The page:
“Although Pennsylvania had homeschooling oversight on the books, they failed to reliably enforce it. Even within my local school district I knew families with vastly different experiences with the district office”
I‘m the oldest of six children, raised in a conservative Christian family that homeschooled until I was sixteen. My home state of Pennsylvania was often described as “one of the worst states” in which to homeschool because of the accountability requirements. Looking back, I don’t think that “worst” was a fair way to describe it at all.
Like most homeschooling families I knew, education was my mother’s job. She stayed home and taught us, and when I was younger that worked fairly well. As my siblings and I grew older (and more numerous), she spent time with the younger kids while the older ones were mostly in charge of our own tasks. At times during my childhood and adolescence, my mom struggled with mental illness. Educating us became an additional stress for her, and our schoolwork inevitably suffered during these times.
Both of my parents are well educated and adept at subjects like literature and history, so my siblings and I were well off in that respect. The ability to be creative as we learned helped us to retain our enjoyment of learning; schoolwork was still “work” at times, but it could also be a lot of fun. The downside of this freedom was that structured learning skills like writing essays were not emphasized enough, and some subjects were neglected.
We participated in a homeschool co-op when I was a child; a monthly “class day” where we learned supplemental subjects like health and safety with other homeschooling families. When I was a teen, my family formed a smaller co-op with a few other families and we met weekly for biology labs, writing classes, and literature studies. All of these were beneficial, but they only accounted for a small part of my education.
I began to fall behind in math (and, to a lesser extent, science) when I reached high school age. I wasn’t particularly motivated to work on either subject, and my mom didn’t check in very often to make sure I was keeping up. Pennsylvania’s homeschool assessment requirements at the time included an annual portfolio review by a certified teacher and a daily log for high school students. The portfolio reviews were not rigorous, but they motivated us to keep some records and cover subjects that may have been neglected otherwise. Unfortunately, these assessments turned out to be easily avoided when they would have mattered most.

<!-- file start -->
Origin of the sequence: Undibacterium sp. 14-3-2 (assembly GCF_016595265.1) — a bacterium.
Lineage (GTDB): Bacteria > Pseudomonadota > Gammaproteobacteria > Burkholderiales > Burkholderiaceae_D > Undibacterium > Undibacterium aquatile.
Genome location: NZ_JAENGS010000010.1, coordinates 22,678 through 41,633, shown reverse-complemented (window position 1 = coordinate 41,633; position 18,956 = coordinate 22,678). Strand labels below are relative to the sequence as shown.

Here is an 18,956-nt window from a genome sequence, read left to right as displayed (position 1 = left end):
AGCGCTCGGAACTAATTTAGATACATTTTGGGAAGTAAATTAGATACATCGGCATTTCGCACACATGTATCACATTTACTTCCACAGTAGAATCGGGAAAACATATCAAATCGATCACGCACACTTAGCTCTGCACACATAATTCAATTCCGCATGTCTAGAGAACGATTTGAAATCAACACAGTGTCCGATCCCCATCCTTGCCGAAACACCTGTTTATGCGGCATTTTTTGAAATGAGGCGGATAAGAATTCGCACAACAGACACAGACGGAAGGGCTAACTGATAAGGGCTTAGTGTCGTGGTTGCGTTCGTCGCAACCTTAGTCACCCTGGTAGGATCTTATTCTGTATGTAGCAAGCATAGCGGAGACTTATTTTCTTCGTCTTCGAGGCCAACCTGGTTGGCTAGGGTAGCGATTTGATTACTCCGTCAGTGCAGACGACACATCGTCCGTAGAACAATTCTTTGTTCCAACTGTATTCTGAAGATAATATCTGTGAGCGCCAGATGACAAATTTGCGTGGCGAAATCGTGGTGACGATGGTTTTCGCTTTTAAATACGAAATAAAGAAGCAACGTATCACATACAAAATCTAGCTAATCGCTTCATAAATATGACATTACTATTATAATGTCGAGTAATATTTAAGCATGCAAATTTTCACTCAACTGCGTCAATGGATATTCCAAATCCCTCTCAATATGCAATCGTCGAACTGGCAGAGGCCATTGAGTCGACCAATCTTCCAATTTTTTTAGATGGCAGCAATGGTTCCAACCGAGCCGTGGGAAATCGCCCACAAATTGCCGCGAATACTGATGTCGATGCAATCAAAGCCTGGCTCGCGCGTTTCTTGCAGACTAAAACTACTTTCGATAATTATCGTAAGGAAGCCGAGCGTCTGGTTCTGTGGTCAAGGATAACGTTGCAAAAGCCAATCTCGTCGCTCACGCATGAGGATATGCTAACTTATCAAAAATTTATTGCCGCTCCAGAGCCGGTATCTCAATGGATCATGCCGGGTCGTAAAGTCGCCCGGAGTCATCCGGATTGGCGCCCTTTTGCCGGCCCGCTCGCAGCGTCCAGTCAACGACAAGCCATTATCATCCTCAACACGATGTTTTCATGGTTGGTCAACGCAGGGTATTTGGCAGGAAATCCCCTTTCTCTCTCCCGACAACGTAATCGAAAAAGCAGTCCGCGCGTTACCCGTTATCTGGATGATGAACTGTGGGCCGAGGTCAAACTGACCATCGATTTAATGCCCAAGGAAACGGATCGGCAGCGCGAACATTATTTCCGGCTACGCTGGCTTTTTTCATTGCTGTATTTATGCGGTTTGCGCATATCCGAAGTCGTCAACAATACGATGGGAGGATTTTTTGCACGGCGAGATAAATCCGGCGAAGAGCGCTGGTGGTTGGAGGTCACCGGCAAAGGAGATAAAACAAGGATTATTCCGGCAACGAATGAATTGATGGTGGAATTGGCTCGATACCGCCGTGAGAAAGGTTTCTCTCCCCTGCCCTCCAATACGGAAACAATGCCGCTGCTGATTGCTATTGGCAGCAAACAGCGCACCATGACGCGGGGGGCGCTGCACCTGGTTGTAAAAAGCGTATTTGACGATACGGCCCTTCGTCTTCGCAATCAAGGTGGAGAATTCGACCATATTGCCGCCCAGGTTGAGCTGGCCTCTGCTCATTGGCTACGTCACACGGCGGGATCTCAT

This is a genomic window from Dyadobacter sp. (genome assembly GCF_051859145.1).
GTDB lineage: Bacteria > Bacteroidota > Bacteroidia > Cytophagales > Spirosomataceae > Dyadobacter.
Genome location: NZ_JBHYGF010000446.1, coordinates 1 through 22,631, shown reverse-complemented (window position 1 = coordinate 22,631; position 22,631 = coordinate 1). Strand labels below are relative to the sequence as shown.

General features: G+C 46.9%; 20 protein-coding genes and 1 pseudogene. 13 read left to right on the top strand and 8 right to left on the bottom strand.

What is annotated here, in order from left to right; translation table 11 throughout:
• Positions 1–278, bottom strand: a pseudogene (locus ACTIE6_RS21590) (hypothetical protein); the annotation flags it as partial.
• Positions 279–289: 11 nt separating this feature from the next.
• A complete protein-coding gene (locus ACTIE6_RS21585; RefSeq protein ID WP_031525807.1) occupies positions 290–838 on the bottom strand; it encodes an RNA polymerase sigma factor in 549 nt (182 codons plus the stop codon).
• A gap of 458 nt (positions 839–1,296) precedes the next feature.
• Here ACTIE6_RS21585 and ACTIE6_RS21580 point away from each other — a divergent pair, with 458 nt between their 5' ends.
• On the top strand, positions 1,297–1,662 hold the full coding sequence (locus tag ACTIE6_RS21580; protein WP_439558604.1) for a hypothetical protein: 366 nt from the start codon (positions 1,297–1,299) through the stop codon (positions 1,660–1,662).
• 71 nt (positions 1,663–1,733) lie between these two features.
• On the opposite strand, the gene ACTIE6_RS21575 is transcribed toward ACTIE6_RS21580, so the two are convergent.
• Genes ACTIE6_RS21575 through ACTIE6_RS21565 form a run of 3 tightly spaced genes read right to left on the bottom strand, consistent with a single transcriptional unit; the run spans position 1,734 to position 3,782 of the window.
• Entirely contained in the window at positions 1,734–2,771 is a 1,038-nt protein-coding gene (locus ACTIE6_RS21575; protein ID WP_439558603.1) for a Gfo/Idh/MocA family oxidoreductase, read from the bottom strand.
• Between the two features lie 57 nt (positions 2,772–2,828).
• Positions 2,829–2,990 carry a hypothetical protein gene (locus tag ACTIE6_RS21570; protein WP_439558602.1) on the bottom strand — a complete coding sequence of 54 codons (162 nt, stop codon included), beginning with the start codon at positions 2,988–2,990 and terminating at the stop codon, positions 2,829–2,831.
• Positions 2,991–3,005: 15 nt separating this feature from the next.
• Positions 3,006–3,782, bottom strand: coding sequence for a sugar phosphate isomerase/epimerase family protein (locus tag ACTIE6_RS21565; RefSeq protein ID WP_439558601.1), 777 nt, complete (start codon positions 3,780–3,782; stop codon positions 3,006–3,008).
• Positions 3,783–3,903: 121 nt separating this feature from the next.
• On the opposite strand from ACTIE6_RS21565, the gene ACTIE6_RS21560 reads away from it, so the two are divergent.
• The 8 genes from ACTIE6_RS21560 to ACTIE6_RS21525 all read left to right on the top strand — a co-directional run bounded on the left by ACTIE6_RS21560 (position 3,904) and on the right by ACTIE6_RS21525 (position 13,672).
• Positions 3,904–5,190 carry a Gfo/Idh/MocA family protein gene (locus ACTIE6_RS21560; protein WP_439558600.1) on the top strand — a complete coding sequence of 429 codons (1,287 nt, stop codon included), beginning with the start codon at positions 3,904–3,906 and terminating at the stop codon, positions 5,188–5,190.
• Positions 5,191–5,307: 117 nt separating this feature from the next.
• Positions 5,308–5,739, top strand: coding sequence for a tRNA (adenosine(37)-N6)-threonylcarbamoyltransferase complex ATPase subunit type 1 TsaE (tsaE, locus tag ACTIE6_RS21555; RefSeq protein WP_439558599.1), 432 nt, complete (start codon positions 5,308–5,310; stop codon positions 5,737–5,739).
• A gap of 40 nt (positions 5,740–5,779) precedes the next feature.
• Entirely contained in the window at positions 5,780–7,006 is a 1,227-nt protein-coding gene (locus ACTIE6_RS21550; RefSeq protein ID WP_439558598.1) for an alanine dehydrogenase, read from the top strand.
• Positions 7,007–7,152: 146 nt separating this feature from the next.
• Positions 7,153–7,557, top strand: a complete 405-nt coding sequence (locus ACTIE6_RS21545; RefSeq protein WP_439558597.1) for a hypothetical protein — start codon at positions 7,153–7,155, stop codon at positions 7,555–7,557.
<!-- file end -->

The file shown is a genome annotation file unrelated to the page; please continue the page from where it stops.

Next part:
My parents enrolled us in a cyber charter school when I was in 9th grade. The material provided by the cyber school bored me and I had little contact with my teachers. There were few consequences when I failed to turn in my work; I may have had bad grades but I wasn’t familiar with the concept of a GPA. My education consisted mainly of reading books I liked as well as (sometimes) the textbooks and assignments provided by the cyber school.
When we switched back to homeschooling after a year or so at the cyber charter, my formal education (pre-college) essentially ended. My parents separated soon after and my younger siblings enrolled in public school. I was already sixteen and didn’t want to bother attending public school, so I didn’t. Part of my reluctance was influenced by other homeschooling parents in my life who told me I didn’t need to go to school. My fourteen year old sister was actively discouraged from enrolling, told by one homeschooling mom that she would “ruin her life” by going to public school. When I look back, I find this attitude towards public school to be seriously concerning. Neither of my parents was going to educate us during that time, and no one around us was offering to give us the consistent guidance and discipline we needed to finish high school. My sister did end up going to public school, and not only did she get an adequate high school education, but she (and my other siblings) also had many extracurricular opportunities that I never experienced.